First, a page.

Dictionary of National Biography, 1885-1900/Needham, Elizabeth

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NEEDHAM, ELIZABETH, commonly known as ‘Mother Needham’ (d. 1731), a notorious procuress, kept a house in Park Place, near St. James's Street. She is said to have been employed by the infamous Colonel Charteris [see Charteris, Francis], and in ‘Don Francisco's Descent into the Infernal Regions’—a satire published upon Charteris's death in February 1732—she is represented as proposing in hell to marry the colonel, much to the latter's horror and disgust. She is represented in the first plate of Hogarth's ‘Harlot's Progress,’ in the courtyard of the Bell Inn, Wood Street, cajoling with flattering promises the then innocent Kate Hackabout on her first arrival in London. She is depicted as a middle-aged woman, simpering beneath her patches, and well dressed in silk. The male figure leaning on his stick, and leering at the maid from the inn door, is supposed to represent Charteris himself, while behind him stands his factotum, Jack Gourlay. In spite of pertinacious efforts made to screen her, Mother Needham was committed to the Gate House on 24 March 1731, convicted of keeping a disorderly house on 29 April, and ordered to stand in the pillory over against Park Place on 30 April 1731. She is described in the contemporary journals as lying upon the pillory on her face; notwithstanding which evasion of the law, and the diligence of a number of beadles and other persons who had been paid to protect her, she was so severely pelted by the mob that her life was despaired of. She actually died on 3 May 1731, declaring that what most affected her was the terror of standing in the pillory again. She is alluded to in the ‘Dunciad’ as ‘pious Needham.’ Pope states in a note that she ‘was a matron of great fame, and very religious in her way,’ her constant prayer being that she might get enough by her profession to leave it off in time and make her peace with God. ‘Mother Needham's Lamentation,’ a sixpenny pamphlet, was published in May 1731.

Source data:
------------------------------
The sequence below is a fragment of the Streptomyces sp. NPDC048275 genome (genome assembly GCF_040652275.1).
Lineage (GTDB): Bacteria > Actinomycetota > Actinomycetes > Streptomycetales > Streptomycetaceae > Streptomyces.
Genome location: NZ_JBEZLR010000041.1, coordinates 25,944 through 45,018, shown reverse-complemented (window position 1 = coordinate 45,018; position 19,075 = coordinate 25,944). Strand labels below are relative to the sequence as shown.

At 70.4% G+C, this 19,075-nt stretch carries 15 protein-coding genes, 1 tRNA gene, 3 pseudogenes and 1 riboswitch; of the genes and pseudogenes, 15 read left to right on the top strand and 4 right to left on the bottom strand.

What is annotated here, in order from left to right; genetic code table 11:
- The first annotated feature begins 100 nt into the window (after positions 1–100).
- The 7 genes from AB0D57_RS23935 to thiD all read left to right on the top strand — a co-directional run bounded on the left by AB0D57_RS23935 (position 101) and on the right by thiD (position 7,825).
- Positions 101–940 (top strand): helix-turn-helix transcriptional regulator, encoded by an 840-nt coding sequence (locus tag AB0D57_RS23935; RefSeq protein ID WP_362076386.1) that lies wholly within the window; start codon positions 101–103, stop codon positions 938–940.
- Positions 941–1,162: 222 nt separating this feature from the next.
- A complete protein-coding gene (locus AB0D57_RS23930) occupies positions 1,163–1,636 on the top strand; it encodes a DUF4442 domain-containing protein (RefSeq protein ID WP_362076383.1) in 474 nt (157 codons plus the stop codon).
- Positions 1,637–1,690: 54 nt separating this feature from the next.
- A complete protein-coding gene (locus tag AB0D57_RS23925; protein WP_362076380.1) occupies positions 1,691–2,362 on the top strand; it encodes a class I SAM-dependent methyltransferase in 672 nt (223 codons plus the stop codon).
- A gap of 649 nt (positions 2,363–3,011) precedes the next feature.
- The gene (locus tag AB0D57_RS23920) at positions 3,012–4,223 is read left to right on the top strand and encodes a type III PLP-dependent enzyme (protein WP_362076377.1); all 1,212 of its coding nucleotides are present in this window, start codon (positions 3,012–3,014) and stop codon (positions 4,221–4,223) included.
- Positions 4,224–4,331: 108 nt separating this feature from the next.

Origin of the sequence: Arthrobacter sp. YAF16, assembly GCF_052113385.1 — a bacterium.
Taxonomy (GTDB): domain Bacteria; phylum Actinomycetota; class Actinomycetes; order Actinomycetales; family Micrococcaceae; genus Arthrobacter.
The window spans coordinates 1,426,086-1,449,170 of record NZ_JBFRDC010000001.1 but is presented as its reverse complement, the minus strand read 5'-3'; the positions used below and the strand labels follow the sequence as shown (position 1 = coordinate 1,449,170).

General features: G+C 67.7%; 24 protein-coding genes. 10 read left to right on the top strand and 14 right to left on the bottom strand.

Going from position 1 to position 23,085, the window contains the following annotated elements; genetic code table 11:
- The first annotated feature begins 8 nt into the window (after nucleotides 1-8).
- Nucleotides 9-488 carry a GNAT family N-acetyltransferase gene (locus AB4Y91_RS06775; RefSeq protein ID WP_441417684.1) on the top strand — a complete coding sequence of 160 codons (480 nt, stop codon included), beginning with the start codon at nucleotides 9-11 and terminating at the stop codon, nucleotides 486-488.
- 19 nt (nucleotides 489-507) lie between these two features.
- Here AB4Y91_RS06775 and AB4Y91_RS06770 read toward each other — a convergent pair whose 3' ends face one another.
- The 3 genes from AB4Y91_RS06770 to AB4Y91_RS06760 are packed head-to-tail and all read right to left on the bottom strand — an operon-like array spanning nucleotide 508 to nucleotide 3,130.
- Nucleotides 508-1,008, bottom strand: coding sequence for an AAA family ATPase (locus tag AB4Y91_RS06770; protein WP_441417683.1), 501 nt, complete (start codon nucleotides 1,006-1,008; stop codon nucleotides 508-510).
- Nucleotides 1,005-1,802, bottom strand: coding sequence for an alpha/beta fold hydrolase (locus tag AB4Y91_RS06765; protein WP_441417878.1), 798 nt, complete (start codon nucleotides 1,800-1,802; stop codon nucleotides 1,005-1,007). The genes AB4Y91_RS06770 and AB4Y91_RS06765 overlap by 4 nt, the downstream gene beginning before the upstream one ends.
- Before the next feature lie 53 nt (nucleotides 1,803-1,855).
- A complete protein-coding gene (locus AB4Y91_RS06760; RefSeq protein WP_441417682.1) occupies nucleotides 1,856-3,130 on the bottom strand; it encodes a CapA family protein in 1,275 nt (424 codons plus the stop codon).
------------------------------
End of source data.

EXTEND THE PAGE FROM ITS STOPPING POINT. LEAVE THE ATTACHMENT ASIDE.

[Daily Advertiser, 1 May 1731; Grub Street Journal, 25 March, 29 April, and 6 May 1731; Stephens's Cat. of Satirical Prints, Nos. 1833 and 2031; Hogarth's Works, ed. Nichols and Steevens, 1810, ii. 96–8; Wheatley and Cunningham's London; Elwin's Pope, iv. 124.]

T. S.